Georgetown’s Jesuit values and commitment to cultivating knowledge are being threatened by public displays of affection (PDA) by couples in Lauinger Library (Lau), according to disapproving students, who claim the displays disrupt the ethos of work in a historic center of higher learning.
Up-and-coming Instagram account @couplesatlau uploads student photo submissions of these incidents of PDA with clever and sarcastic captions. This publicity, however, has only shaped featured couples into quasi-celebrities, further validated their actions, and normalized PDA on the Georgetown campus, spotted couples have reported.
One of many Instagram accounts showcasing the affection shown by Hoyas in on-campus public spaces—including the original @couplesatleos and @couplesatmsb, which capture PDA at Leo J. O’Donovan Dining Hall and the Rafik B. Hariri Building for the McDonough School of Business—@couplesatlau has been posting pictures since September of last year. The return to campus, and ending mask mandate, seems to have bolstered couples to express their affection in physical—and highly public—terms.
“The work started with @couplesatleos then when we saw a couple being particularly affectionate in lau, the idea hit us, we snapped a pic, and that’s the story of our first post!” the @couplesatlau account owners anonymously wrote in a direct message to the Voice about their inspiration for the page.
Lau has become a central arena for Georgetown couples to publicly display affection for each other amidst their diligently studious peers. Hannah Adler (COL ’24) and Charlie Sewell (NHS ’23), who form the self-proclaimed power couple “Channah,” recently (and controversially) ascended to fame on campus on the back of a @couplesatlau feature.
“We can’t walk down the street together or individually without being stopped. I’ve had to give many autographs. People keep asking to recreate the photo with me which is really awkward,” Adler said. “People have told me I’m really down-to-earth for the context of what’s happened.”
The couple is still learning to cope with the spotlight and resulting astonishment from their friends and peers. “A couple people in my frat have come up to me. They were all really jealous, I think,” Sewell said. “A lot of them are single. They just said, ‘You know, congrats!’”
Both members of the duo agree that PDA in Lau is a natural expression of love and should absolutely have a place on campus.
“I think when you go into Lau you have to expect couples are going to be showing affection towards each other. That’s just a given. Everywhere in public you go you just have to accept that,” Adler said, explaining that the Instagram account actually encourages couples’ public affection.
According to Adler, no space on campus is off-limits for “Channah’s” PDA. “Dahlgren Chapel is one of our favorite places,” she said.
Despite the struggles of immense public visibility, the couple expressed no plans to slow down their habits. “I feel like I’m Peeta and you’re Katniss. The whole world wants to see us together,” Sewell gushed as he took Adler’s hand. “We’re really excited for the mask mandate to end so we can make out more.”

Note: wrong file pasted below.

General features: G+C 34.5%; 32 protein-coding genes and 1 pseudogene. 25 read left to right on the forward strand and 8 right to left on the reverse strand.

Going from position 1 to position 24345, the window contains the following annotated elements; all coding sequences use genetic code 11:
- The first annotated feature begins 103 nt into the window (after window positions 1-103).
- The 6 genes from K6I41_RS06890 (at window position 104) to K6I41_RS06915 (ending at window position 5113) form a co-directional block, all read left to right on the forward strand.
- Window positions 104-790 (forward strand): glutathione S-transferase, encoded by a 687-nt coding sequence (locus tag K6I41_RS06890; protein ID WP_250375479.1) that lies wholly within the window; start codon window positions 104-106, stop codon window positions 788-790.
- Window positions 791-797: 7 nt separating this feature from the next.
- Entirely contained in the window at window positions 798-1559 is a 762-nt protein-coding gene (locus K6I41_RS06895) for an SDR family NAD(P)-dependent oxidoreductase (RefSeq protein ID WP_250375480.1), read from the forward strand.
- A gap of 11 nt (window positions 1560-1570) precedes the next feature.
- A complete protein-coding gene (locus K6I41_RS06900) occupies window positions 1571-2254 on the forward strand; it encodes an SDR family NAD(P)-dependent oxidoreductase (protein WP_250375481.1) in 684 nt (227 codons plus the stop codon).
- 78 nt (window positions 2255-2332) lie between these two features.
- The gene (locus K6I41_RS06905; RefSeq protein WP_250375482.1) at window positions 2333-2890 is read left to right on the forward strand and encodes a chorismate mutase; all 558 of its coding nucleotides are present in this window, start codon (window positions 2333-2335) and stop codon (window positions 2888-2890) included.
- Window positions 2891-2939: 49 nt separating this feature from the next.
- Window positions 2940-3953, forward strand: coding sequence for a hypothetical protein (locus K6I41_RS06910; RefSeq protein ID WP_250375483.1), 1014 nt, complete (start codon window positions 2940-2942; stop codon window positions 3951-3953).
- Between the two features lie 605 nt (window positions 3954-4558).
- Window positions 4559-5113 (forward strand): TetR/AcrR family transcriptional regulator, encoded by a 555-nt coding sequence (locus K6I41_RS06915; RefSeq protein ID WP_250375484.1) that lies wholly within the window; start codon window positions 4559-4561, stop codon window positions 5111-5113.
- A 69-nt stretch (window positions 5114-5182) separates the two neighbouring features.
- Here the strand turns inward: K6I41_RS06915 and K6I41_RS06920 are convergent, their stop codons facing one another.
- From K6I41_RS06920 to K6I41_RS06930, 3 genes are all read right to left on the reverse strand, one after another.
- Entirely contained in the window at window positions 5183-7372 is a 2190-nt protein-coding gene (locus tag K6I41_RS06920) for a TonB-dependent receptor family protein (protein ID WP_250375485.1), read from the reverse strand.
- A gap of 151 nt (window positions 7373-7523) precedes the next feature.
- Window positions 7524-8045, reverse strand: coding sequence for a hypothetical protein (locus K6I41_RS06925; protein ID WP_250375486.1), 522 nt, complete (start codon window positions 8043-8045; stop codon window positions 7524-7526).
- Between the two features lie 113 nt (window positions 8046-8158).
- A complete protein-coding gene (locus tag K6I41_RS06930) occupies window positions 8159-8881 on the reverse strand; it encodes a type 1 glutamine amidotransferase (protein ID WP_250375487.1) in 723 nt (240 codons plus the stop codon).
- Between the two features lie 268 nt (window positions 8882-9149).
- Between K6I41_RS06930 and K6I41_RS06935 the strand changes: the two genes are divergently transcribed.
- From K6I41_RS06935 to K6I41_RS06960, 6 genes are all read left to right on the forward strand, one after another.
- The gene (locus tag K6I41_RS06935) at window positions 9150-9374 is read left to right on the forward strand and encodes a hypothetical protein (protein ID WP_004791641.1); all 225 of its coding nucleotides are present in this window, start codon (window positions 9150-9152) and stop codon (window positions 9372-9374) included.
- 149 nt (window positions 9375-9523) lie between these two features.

“Channah’s” excitement is not spoiled by heavy backlash from a few students who oppose the frequent flirting and kissing in Lau and believe that these shows of affection should require a non-public room. Alexa King (COL ’24), a strong believer in Georgetown’s commitment to education and Jesuit values, admitted to concerns about Georgetown’s couple scene affecting her academic progress.
“I’m trying to write about the Problem of God, but the real problem is the PDA at Lau,” she said.
Rebecca El Choueiry (COL ’24) recalled a similar experience of couples at Lau disrupting her revision for an organic chemistry exam. “I look back and they’re having some sort of battle with water bottles or umbrellas,” El Choueiry said. “I hear giggling and stuff, but I’m trying to do my own work. Mind you, I have my headphones blasting, but I turn and see him carrying her into the study room.”
King cited Georgetown’s residential resources as helpful in coping with what she considers immoral behavior. “I live directly across from a residential minister and I often find myself so distraught by the couples at Lau that I have to confide in her,” she said. “I definitely see Georgetown couples as an invasive species that has infiltrated our campus.”
According to King, @couplesatlau represents behavior antithetical to Georgetown’s mission statement and status as a Jesuit institution. “I think it’s really inappropriate that any form of social media is perpetuating these displays, especially given that we go to a Catholic school,” she said.
Rather than being horrified or disgusted by it, however, @couplesatlau finds creative inspiration in the vulgarity of Lau’s culture of PDA. “Our biggest inspiration is all the Hoya couples that have absolutely no shame. It’s amazing all the public spaces that you can gross people out at,” @couplesatlau wrote.
The anonymous moderators of the account believe that jealousy and loneliness are likely the central reasons for backlash but also express empathy for insecure students.
“We get it, the last thing you want to see after being in Lau for eight hours straight is freshmen making out but hey, it’s ok. You’re lonely and bitter. We are too,” the moderators wrote.
Although Lau-frequenting couples like “Channah” are empowered and encouraged by their feature on the page, @couplesatlau says that their intention with the page is not to encourage further affectionate behavior, but to shame the couples.
“You’re supposed to sexile your roommate, not the group project sitting right next to you.”